Triumphant Geometry Teaching in Georgia

Triumphant Geometry Teaching in Georgia

By: Alejandro Valtierra, Velazquez Press

Amid Philadelphia’s crisp autumn air, WIDA held its 2016 National Conference with the theme of Drawing on Life’s Experiences: Designing Bright Futures. From concurrent sessions and keynote speakers to networking with education devotees, helping students achieve successful results in and out of the ESL classroom and content classroom was on the tip of everyone’s tongue. Most helpful were the opportunities to listen to presentations on educative innovation for English language learners.

Innovation is key to student success but this entails cross referencing an assortment of resources to activate content specific academic language. Pamela Holman and Elizabeth Jacobsen was one pioneering duo that presented collaborative and engaging strategies in a session titled Content and Language Partnerships that Foster Student Success in Math. Their implementation of push-in techniques with coteaching methods streamlined standards, which students achieved in the work they completed.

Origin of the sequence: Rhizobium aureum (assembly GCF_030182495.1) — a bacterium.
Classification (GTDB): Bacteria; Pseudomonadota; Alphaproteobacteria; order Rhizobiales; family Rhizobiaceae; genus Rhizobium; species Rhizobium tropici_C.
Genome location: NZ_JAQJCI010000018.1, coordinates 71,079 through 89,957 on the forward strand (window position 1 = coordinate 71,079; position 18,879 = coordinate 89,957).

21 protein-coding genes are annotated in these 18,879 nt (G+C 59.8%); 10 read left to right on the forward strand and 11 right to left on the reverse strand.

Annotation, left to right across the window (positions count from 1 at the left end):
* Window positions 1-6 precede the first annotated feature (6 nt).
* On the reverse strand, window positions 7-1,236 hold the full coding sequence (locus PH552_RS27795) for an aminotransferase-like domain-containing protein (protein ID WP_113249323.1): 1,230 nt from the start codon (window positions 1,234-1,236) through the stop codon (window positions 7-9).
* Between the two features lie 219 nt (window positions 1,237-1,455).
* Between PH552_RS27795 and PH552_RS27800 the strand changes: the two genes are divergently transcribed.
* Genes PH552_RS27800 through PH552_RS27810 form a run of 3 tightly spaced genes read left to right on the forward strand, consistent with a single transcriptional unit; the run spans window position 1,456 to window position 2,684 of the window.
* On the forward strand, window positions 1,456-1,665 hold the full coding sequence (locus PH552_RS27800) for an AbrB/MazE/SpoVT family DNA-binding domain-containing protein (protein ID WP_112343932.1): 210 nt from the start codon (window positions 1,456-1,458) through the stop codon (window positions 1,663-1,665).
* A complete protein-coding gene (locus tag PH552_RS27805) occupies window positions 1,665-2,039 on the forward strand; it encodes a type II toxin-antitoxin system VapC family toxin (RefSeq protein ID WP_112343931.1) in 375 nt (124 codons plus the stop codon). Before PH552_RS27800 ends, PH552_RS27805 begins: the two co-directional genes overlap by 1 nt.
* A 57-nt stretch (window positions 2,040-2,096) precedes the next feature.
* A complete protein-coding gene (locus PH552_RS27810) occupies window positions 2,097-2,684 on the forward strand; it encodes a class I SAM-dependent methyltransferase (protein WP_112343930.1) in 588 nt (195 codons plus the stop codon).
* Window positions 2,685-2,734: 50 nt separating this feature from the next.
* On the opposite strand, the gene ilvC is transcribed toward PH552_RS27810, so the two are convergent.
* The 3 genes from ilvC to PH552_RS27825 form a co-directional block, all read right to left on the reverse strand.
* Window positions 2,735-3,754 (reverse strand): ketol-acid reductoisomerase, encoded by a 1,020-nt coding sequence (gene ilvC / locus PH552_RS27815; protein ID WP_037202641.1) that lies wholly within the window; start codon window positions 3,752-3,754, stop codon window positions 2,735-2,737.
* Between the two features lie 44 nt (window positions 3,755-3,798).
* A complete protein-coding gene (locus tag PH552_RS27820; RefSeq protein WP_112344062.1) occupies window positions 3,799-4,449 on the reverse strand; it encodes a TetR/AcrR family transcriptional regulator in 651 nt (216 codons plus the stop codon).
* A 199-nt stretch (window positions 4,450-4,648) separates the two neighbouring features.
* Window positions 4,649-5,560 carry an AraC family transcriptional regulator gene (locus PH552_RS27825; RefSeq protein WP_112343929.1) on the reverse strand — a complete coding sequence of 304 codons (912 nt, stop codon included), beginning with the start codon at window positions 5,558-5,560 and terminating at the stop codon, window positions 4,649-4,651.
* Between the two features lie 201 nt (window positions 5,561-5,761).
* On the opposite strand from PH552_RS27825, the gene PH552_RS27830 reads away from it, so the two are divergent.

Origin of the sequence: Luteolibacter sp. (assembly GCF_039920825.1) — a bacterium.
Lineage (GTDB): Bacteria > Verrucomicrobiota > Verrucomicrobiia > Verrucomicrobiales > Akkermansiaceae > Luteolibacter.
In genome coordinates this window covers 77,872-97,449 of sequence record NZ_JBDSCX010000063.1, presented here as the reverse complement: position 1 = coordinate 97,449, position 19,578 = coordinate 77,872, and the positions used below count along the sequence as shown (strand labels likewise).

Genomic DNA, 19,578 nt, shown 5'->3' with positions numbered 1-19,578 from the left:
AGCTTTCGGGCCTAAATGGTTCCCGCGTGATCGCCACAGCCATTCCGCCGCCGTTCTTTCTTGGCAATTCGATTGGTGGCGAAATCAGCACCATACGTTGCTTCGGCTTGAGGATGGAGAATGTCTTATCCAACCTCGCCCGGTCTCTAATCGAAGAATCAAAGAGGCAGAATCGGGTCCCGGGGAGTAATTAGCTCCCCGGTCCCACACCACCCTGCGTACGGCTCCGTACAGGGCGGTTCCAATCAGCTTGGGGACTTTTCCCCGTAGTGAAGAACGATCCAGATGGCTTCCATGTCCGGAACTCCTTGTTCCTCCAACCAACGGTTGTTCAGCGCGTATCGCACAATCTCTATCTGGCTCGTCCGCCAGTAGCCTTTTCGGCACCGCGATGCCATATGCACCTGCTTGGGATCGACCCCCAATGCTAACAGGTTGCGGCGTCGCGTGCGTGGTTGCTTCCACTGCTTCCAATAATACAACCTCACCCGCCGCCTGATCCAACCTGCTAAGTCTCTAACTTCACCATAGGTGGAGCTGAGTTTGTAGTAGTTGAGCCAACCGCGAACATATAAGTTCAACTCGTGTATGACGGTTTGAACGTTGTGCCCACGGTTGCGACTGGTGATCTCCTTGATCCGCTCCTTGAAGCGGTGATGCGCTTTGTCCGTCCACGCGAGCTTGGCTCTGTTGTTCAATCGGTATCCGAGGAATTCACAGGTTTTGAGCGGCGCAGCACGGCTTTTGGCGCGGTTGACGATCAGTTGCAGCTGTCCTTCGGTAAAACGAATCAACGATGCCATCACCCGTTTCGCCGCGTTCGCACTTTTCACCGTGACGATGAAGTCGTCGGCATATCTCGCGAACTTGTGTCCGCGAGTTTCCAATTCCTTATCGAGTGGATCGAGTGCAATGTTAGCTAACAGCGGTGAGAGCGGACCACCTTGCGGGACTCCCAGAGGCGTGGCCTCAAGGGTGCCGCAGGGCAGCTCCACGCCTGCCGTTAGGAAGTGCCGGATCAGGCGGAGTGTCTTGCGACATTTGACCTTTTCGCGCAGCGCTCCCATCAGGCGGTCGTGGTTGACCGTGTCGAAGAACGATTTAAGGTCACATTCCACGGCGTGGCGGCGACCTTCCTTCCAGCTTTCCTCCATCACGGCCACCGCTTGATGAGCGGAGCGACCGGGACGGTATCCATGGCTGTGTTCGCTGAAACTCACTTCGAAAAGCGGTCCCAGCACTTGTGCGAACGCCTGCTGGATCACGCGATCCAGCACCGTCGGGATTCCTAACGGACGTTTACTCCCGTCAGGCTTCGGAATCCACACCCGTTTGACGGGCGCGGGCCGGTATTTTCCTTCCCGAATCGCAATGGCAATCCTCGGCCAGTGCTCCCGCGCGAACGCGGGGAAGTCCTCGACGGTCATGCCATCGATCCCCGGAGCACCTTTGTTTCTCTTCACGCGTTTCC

Since math academic vocabulary can be a challenge for students, Pamela and Elizabeth capitalized on students’ needs for visual stimulation. Posting vocabulary words like quadrant with all four quadrants labeled around the x- and y-axis for the letter “t” was one of many great examples. Anchor charts and proof puzzles were used as manipulatives to engage higher level thinking about geometry. They even created language frames as exit tickets for formative assessments. Imagine the pleasant surprise incited by their mentioning our Velazquez Press word to word Spanish-English Glossary for the Mathematics Classroom as a vital tool in their content language repertoire.

ELL's have a unique impact in classrooms because they possess backgrounds as diverse as their skills and levels of proficiency. With this, consistently adjusting resources and inviting students to be active contributors to the learning environment was a key tactic Pamela and Elizabeth implemented. Upon taking note of a natural tendency to color code among a few of their students, the pair placed value on the idea and encouraged the class to follow suit. Resourceful was an understating descriptor for the work of these educators epitomizing successful approaches to help students make sense of problems and persevere in solving them in the math content classroom.

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